Christian Ross

US States – HTML Select/Options list

The Select tag in HTML is the code used to create a simple drop-down list on the web. In its simplest form, its usage is for organizing a long list of options and allowing a user to click one item from the list. One of the most common usages of it can be found as you fill out a web form and have the ability to select your state from one.

I had that exact need arise this week and can’t actually count on two hands over the years how many times it has come up. The code is easy but with 50 states + options like Washington DC and Canadian provinces it gets a bit tedious to re-type it all. And what’s more, sometimes you just need abbreviations of states and not the full name.

Posting mostly for my future self but in case you need a quick copy/paste down the road I’ve gone through and done up three versions:

US states + DC (full titles)

US states + DC (abbreviations)

US states + DC + Canadian provinces (full titles)

Each includes an id and a class name so you can style to your liking and a tabindex number to remind you that keyboard accessibility is useful.

Text file of all three to copy/paste or save to your computer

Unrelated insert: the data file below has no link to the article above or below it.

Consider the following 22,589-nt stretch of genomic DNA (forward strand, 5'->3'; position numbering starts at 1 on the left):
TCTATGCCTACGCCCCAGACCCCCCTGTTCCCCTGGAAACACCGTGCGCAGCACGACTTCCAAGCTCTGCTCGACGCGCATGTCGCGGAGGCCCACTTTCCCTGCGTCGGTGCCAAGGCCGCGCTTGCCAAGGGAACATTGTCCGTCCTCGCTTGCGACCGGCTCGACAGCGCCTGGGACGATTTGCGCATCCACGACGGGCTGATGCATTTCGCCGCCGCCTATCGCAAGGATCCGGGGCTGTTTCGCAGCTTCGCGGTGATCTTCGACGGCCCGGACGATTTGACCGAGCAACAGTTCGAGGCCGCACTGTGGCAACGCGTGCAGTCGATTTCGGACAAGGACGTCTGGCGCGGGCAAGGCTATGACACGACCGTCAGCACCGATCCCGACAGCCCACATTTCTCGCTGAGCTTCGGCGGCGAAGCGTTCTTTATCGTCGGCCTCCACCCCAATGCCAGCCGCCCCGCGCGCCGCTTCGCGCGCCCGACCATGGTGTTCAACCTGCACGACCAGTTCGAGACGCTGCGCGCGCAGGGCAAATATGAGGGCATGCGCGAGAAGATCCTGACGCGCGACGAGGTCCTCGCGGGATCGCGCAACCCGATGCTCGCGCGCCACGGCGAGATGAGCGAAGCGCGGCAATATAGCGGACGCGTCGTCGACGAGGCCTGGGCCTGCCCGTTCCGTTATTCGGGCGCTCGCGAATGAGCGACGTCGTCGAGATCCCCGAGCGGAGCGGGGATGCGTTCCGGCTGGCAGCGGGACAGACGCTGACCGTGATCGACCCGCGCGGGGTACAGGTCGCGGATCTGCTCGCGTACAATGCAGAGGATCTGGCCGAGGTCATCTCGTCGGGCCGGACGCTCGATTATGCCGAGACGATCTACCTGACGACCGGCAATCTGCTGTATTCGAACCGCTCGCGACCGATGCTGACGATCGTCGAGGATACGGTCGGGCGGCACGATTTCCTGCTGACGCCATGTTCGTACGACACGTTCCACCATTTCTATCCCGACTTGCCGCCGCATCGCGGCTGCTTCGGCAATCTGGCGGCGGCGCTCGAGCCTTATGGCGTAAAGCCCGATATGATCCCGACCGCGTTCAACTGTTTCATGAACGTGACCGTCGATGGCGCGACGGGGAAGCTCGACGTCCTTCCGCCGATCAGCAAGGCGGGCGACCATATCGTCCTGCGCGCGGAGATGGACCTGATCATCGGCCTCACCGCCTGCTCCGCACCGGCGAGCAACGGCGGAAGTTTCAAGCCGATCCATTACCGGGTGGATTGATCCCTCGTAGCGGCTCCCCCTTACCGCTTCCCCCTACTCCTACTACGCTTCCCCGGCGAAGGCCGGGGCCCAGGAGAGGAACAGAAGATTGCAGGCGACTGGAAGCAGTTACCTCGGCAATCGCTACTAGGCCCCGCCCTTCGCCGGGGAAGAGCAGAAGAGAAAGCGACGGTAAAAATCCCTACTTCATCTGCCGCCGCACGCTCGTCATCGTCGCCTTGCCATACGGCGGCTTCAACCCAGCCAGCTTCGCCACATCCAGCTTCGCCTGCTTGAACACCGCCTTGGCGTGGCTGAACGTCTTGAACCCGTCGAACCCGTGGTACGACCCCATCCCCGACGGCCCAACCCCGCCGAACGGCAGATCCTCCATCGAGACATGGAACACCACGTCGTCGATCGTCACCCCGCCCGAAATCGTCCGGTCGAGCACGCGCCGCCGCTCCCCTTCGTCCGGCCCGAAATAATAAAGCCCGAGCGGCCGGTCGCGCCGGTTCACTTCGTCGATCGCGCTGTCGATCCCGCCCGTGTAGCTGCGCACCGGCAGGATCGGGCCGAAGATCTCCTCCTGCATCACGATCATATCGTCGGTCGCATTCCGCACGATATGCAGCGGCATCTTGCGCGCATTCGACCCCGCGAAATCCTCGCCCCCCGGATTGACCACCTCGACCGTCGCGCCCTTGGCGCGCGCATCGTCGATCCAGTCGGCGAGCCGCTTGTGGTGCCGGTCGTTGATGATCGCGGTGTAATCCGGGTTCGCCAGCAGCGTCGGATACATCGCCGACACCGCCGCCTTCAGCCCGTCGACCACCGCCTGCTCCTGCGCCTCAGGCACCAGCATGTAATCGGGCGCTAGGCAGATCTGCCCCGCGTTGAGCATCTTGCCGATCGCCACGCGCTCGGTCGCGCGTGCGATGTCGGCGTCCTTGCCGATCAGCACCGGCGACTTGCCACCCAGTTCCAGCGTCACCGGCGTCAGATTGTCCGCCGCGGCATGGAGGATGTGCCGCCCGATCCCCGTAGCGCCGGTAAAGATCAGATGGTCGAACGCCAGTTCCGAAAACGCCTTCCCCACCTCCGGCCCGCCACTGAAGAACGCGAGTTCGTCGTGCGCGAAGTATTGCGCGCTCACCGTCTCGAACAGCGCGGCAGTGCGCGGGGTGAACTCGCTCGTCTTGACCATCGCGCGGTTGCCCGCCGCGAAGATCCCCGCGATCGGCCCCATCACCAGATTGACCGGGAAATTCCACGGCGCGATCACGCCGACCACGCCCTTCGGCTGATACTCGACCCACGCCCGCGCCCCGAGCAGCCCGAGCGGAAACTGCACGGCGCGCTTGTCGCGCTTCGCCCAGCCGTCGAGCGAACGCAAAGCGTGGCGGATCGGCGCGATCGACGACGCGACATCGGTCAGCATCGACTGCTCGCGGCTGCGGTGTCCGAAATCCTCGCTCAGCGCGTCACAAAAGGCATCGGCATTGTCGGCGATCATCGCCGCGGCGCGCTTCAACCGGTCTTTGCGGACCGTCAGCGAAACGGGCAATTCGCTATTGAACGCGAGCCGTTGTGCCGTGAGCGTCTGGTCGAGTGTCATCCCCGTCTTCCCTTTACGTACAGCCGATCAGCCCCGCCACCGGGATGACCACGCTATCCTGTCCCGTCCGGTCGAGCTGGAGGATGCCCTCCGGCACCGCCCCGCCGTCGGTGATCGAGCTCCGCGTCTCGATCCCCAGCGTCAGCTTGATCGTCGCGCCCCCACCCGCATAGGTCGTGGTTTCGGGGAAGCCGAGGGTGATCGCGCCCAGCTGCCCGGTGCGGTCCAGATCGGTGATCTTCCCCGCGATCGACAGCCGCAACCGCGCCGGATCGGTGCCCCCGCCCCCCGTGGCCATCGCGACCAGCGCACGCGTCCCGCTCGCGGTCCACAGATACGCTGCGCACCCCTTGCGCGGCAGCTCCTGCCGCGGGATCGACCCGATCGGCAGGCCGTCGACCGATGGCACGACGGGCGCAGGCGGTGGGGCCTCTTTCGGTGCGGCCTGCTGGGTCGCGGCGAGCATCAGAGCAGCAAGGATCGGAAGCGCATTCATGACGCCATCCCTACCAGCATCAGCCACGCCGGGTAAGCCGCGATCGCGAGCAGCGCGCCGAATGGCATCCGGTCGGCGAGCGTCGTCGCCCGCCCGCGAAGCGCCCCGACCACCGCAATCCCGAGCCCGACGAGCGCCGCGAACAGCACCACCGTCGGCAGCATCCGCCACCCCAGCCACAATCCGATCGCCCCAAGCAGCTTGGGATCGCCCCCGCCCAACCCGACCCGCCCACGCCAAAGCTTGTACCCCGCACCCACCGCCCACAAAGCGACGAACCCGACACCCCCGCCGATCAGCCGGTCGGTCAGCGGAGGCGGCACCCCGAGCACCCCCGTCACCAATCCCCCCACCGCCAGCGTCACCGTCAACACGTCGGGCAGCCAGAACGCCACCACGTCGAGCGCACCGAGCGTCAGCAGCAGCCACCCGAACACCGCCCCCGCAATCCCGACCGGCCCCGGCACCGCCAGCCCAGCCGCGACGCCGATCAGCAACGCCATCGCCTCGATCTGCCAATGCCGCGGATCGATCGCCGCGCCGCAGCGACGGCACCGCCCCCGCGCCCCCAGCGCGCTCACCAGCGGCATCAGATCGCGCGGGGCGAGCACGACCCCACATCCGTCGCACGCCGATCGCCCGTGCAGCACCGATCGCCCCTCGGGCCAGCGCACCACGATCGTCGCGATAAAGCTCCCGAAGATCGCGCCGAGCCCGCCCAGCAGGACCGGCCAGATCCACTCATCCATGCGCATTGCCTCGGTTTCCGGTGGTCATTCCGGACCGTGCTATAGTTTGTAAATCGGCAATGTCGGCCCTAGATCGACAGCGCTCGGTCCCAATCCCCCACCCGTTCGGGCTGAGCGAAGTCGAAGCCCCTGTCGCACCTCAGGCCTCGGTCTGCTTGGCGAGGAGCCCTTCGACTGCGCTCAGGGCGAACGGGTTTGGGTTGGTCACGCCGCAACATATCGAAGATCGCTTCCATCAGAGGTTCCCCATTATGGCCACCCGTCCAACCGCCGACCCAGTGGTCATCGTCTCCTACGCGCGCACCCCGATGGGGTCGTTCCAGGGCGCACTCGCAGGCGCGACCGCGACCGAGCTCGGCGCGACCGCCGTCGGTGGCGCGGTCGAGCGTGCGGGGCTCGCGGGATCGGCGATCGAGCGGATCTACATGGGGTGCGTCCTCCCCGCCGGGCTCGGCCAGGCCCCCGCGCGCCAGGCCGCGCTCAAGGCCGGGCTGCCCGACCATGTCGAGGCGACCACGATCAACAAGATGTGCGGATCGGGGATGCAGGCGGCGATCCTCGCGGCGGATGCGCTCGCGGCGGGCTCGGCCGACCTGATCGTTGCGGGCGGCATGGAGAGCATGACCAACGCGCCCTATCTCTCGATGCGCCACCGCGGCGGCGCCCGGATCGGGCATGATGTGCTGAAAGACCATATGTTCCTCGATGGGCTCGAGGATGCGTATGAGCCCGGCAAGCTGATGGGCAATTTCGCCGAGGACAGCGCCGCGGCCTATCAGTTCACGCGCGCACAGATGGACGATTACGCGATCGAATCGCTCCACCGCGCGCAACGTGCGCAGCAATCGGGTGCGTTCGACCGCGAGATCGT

Feel free to save to your folder of code snippets or steal directly from here when needed.


This post has seen a bit of traffic so I figured I’d throw a few more here that I’ve had to do once or twice.

HTML Select codes for Month, Date & Year




Text file of all three to copy/paste or save to your computer

I Code in Tables

There’s no shortage of material in the web-ranks that points to best-use practices of coding a website in a proper, semantic way. Semantic, basically meaning the idea that your content should be separate from the way it is presented to the computers that display your work. Creating a website with logical semantic code, often means that your website fares better in a number of areas:

  • Pages have the ability to be far more flexible for each device that accesses them
  • Page load times are often shorter with well-written code
  • Search engines — like Google — mention well-written code in their documentation of ways to rank higher in their results
  • Code-nazi’s sleep better when you abide by the rules written in their books and they don’t call you out in the blogosphere
Disclaimer: I am all for best-practices in everything I produce. Whether in design or development, I try to always take the path of least resistance but not at the expense of cutting corners. I prefer to develop my sites with semantic HTML.